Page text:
Shrinking glaciers

The melting of Switzerland’s glaciers has been observed for many years. Since the end of the Little Ice Age around 1850, the volume of glaciers in Switzerland has decreased by more than half. As temperatures increase, glaciers melt faster and precipitation falls more often as rain than as snow. When glaciers melt, the important “glacial reservoir” of the water balance changes.

At the moment, glaciers are not in equilibrium with the current climate conditions. Were the climate to remain as it is today, the glaciers would continue to shrink over the next several decades to half of their current volume. However, experts expect an increase in temperature of 3°C by the year 2085 (plus or minus one degree). This warming will have severe repercussions for Swiss glaciers: according to models, only 20 to 30% of the current glacier volume will remain by 2100. Most of the remaining glacier volume will be in the Rhone catchment area, thanks to the largest glacier in Switzerland, the Aletsch.

Evolution of the volume of water stored in Swiss glaciers (Rhone and Rhine river basins, Engadine and Ticino). Since the end of the Little Ice Age around 1850, the glacier volume has decreased by half. More than 70% of the remaining volume should be gone by the end of this century. FOEN, 2012.
Evolution of the volume of water stored in Swiss glaciers (Rhone and Rhine river basins, Engadine and Ticino). Since the end of the Little Ice Age around 1850, the glacier volume has decreased by half. More than 70% of the remaining volume should be gone by the end of this century. FOEN, 2012. (Image: OFEV 2012)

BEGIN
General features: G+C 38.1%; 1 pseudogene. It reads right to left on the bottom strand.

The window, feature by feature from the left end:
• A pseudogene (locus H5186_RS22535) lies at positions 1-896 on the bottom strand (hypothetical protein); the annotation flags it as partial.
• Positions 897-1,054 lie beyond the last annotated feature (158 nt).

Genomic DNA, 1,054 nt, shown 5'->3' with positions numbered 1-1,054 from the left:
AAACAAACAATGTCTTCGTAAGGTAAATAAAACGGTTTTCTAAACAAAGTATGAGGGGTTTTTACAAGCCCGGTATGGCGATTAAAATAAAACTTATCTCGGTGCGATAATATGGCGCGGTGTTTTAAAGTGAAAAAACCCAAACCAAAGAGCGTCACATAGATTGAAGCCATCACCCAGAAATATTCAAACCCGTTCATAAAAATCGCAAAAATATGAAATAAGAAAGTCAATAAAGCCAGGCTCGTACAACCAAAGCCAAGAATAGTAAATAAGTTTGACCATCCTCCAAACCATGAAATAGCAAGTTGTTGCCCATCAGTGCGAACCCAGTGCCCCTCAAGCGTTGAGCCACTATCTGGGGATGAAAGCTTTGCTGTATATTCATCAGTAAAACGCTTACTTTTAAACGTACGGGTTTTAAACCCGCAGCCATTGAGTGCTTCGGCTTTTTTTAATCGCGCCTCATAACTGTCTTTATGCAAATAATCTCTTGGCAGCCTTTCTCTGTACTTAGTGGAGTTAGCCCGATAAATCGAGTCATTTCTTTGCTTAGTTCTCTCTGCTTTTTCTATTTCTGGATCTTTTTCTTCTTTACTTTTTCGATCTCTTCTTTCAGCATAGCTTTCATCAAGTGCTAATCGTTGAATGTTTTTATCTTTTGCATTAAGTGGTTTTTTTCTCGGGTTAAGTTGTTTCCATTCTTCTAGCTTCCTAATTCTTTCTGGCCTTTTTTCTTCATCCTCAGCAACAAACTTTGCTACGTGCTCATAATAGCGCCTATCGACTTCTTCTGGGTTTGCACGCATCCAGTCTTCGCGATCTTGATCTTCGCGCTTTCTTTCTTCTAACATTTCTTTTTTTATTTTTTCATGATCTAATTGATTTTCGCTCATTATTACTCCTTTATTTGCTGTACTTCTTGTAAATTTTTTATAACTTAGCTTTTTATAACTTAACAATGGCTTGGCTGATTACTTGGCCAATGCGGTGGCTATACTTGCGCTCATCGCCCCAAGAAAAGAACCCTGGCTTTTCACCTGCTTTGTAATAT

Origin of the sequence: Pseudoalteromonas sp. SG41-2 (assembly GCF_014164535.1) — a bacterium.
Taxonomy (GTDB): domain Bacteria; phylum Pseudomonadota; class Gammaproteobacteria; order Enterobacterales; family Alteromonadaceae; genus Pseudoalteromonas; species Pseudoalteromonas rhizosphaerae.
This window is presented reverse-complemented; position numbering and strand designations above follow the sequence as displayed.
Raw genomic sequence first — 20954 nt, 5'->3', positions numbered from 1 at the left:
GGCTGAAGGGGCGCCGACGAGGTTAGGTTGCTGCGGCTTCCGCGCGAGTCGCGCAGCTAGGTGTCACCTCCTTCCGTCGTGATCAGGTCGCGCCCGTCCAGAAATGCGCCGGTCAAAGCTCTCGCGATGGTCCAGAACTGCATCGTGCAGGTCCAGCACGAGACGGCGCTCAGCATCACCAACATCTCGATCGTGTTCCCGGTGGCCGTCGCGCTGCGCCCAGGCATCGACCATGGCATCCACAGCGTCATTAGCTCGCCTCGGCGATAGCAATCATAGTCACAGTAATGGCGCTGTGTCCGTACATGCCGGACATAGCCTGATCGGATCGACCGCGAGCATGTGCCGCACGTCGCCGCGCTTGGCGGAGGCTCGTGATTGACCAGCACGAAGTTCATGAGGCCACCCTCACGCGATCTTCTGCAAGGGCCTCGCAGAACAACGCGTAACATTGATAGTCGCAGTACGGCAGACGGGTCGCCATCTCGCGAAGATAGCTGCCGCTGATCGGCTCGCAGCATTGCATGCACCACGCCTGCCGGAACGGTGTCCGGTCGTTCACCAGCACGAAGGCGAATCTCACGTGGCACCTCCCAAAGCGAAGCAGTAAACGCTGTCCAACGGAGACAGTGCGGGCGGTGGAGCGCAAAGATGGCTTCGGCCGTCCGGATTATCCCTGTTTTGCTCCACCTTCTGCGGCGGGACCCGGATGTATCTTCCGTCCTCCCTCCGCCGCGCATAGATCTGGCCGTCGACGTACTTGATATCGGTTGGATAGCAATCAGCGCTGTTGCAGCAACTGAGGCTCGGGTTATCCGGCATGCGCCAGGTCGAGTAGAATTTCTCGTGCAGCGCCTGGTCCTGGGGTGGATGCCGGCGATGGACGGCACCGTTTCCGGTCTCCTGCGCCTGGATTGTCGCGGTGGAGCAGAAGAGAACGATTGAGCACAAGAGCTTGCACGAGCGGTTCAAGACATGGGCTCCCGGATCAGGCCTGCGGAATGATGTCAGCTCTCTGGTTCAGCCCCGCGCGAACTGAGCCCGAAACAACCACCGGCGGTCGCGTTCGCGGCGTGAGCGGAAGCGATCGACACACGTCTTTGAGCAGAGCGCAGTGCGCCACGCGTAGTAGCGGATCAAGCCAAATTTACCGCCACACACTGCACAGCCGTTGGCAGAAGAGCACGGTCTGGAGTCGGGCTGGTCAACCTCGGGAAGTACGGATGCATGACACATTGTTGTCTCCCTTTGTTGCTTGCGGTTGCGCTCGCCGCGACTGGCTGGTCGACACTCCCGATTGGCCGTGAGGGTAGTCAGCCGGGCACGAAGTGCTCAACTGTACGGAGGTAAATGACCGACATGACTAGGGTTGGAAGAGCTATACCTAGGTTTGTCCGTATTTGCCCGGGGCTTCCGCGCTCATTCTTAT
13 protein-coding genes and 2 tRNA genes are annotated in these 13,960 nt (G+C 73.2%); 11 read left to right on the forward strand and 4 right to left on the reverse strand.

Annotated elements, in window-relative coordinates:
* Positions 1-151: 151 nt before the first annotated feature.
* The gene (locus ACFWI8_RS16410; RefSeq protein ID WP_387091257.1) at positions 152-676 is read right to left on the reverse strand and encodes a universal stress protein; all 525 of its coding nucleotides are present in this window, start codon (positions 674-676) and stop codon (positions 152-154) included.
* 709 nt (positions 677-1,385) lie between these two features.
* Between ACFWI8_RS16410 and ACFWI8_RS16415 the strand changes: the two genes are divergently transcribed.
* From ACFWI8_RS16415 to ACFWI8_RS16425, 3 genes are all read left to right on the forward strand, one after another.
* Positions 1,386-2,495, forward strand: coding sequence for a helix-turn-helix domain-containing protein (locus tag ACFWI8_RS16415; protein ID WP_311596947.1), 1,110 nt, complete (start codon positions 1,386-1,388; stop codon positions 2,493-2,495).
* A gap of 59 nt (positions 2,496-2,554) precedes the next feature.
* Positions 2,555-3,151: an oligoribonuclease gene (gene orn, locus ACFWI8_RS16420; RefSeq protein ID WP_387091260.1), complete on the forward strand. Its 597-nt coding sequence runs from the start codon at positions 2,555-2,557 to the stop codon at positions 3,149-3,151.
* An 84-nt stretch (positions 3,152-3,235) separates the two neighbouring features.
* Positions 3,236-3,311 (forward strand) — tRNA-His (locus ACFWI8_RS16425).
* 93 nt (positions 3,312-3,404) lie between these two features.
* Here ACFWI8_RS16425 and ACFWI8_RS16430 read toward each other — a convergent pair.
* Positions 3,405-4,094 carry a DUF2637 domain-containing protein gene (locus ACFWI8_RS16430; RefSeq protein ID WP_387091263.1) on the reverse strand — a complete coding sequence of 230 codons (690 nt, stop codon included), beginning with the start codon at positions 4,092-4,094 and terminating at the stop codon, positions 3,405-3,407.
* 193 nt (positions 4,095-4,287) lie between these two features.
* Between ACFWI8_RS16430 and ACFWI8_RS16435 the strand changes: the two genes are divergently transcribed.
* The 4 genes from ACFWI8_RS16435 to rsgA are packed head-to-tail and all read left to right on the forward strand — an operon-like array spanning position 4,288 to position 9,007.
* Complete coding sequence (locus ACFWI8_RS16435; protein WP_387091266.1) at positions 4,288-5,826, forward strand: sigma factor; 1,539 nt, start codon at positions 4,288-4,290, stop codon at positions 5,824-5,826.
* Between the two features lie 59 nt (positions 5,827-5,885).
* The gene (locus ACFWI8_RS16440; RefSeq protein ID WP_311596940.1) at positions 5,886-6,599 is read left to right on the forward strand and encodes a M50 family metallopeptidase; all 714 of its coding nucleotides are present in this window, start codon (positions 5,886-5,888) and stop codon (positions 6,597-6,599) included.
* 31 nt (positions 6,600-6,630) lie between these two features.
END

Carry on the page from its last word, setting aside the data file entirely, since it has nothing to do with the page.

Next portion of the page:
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Evolution of the volume of water stored in Swiss glaciers (Rhone and Rhine river basins, Engadine and Ticino). Since the end of the Little Ice Age around 1850, the glacier volume has decreased by half. More than 70% of the remaining volume should be gone by the end of this century. FOEN, 2012.
Evolution of the volume of water stored in Swiss glaciers (Rhone and Rhine river basins, Engadine and Ticino). Since the end of the Little Ice Age around 1850, the glacier volume has decreased by half. More than 70% of the remaining volume should be gone by the end of this century. FOEN, 2012. (Image: OFEV 2012)
Gletscher
Gletscher
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Gletscher
Gletscher
Water in Switzerland – An Overview
  • 2014

Water in Switzerland – An Overview

Starting with the origin of Switzerland’s abundant water
resources,
the high amount of precipitation in the Alps, relevant
hydrological, water management, social and environmental
aspects
of water are considered.

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2020
Mar 28
The Swiss Glaciers 2015/16 and 2016/17
  • 2018

The Swiss Glaciers 2015/16 and 2016/17

Glaciological Report (Glacier) No. 135/136 about the Swiss Glaciers 2015/16 and 2016/17, under review by the Cryospheric Commission.